–Hans Küng, On Being a Christian, p. 40

This was something I really felt when I was in São Paulo and Rio this summer.

Konrad Lorenz goes on to list civilized man’s eight deadly sins:

  1. Overpopulation
  2. Devastation of the environment
  3. Man’s race against himself
  4. Entropy of feeling
  5. Genetic decay
  6. The break with tradition
  7. Indoctrinability
  8. Nuclear weapons

Clearly man’s tenuous existence is threatened by his own progress. Bosch concludes that “progress was, in effect, a false god” (p. 363).

Through the gospel, God promises to bring in His kingdom to earth and solve the problems of human society. In the words of Watchman Nee, human society is like an old, sinking ship that can’t be salvaged. “We give up the ship and save only the men… Besides, our Shipowner is building a bigger ship, a brand new one. That is the one we look forward to (Normal Christian Faith, p. 178).” The kingdom of God will not arrive on Air Force One. The kingdom of God does not come through political reform. We should pray for our country and our leaders, but we should direct our hope for the world to Christ’s second coming.

And the seventh angel trumpeted; and there were loud voices in heaven, saying, The kingdom of the world has become the kingdom of our Lord and of His Christ, and He will reign forever and ever. –Rev. 11:15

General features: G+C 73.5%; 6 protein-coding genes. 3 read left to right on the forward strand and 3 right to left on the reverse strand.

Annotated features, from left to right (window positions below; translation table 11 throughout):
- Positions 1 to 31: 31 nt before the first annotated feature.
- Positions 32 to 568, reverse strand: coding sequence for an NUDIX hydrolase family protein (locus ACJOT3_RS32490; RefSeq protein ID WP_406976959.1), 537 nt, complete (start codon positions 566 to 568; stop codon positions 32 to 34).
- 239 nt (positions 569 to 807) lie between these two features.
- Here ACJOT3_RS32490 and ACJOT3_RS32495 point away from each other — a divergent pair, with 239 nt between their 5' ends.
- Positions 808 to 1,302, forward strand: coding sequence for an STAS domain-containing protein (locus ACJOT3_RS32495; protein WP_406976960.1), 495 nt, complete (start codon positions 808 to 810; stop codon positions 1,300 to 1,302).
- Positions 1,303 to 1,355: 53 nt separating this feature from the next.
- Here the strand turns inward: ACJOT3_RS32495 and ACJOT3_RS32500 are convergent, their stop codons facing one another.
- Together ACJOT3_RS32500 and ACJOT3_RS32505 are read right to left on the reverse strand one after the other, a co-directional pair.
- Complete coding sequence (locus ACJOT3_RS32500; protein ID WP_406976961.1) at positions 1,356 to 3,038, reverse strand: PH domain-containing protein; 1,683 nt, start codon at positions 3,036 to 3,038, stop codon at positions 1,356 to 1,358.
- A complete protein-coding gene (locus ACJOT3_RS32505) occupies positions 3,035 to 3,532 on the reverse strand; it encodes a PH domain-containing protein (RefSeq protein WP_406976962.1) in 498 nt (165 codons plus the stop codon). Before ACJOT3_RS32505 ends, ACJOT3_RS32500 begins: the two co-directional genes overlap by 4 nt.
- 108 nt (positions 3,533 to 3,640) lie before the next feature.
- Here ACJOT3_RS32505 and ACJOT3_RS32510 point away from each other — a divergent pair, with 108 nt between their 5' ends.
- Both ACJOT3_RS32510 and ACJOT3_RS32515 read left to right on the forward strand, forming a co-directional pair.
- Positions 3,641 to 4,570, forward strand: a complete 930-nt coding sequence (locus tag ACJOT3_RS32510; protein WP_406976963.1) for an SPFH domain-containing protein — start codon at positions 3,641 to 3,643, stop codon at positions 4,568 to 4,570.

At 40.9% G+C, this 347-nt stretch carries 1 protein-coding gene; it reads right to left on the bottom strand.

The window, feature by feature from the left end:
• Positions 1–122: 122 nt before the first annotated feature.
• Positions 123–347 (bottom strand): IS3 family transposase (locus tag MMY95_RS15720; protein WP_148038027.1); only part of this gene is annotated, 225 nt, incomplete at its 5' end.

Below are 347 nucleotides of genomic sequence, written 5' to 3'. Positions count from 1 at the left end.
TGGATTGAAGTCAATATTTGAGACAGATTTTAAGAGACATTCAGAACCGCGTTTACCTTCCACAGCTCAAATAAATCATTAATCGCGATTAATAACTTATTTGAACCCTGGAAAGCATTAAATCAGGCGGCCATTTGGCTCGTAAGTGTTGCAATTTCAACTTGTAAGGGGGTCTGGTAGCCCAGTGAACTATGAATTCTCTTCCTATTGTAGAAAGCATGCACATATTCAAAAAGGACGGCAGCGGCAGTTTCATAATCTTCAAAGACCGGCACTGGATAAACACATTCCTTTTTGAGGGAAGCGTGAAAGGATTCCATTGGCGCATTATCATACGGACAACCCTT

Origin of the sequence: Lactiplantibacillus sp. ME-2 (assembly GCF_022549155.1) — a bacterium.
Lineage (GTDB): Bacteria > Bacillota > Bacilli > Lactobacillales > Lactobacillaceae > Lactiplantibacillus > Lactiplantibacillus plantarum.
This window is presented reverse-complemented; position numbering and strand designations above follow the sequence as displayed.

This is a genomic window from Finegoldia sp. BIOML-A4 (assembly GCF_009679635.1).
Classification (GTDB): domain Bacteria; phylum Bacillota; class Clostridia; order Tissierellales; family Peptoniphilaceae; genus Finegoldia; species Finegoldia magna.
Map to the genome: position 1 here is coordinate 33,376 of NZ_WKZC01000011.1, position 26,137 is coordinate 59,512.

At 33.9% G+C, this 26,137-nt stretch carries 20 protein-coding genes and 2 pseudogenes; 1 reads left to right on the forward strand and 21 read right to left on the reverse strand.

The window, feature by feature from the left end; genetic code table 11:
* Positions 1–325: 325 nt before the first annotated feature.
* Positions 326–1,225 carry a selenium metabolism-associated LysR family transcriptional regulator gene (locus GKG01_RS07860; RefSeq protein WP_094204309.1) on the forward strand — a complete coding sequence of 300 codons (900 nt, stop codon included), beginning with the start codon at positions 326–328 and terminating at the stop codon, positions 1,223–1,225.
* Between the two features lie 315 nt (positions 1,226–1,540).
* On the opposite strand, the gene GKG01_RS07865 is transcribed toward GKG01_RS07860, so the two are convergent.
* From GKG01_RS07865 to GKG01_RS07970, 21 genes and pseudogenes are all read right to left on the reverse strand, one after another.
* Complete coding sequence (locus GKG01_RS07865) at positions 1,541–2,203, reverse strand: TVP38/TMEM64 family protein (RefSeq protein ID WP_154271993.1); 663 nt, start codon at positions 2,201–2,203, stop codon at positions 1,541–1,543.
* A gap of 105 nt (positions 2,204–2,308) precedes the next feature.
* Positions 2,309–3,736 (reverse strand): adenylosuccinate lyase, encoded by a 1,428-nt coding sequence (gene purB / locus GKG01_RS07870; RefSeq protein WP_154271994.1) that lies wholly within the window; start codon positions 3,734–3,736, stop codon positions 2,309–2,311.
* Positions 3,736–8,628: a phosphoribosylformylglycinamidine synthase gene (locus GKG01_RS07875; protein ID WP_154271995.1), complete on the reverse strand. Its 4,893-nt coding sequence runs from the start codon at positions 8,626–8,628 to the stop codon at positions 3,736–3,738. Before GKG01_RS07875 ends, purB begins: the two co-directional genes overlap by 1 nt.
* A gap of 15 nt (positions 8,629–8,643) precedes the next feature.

While the Lord’s return will remedy every societal ill through the advent of His kingdom reign, the bliss that the Lord’s return will bring is not merely the material bliss of an earthly paradise. It is not the superficial, anthropocentric conception of heaven some Christians entertain. It is a bliss (enjoyment) that is centered in the Triune God and our consummate participation in Him and His fulfilled purpose. We will glorify HIM and enjoy HIM forever, not just enjoy blessings FROM Him.

2 thoughts on “What the Gospel Offers

  1. The Gospel is a proclamation that a time has come for all men to be released from slavery in all its forms – poverty, blindness, captivity, oppression and death – and to return to the enjoyment of their inheritance. Hosea 11:4: He declares, “I drew them with cords of a man, with bands of love, and I was to them like those who lift of the yoke on their jaws; And I gently caused them to eat.”

    Although God´s everlasting love is unchanging and subduing, in order to be prevailing in relation to man, He needs the cords of a man. The fact that God draws us with cords of a man indicates that He loves us with His divine love and yet not on the level of divinity but on the level of humanity. The Lord´s death, resurrection and ascension recorded in the Gospel of Luke all have the drawing power of the cords of a man, the bands of love. As Hosea 11:4 indicates, God´s intention does not end with releasing us from bondage. The removal of the yoke from our jaw is so that He may gently cause us to eat. God´s heart, therefore, is expressed in the father´s declaration: “Let us eat and be merry” (Luke 15:23)
    (Excerpts from an article by Jim Batten “The Gospel of Luke in the light of Hosea 11:4”, Affirmation & Critique. Vol.XVII, No.2)

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  2. Pingback: Evangelism is not Proselytism | life and building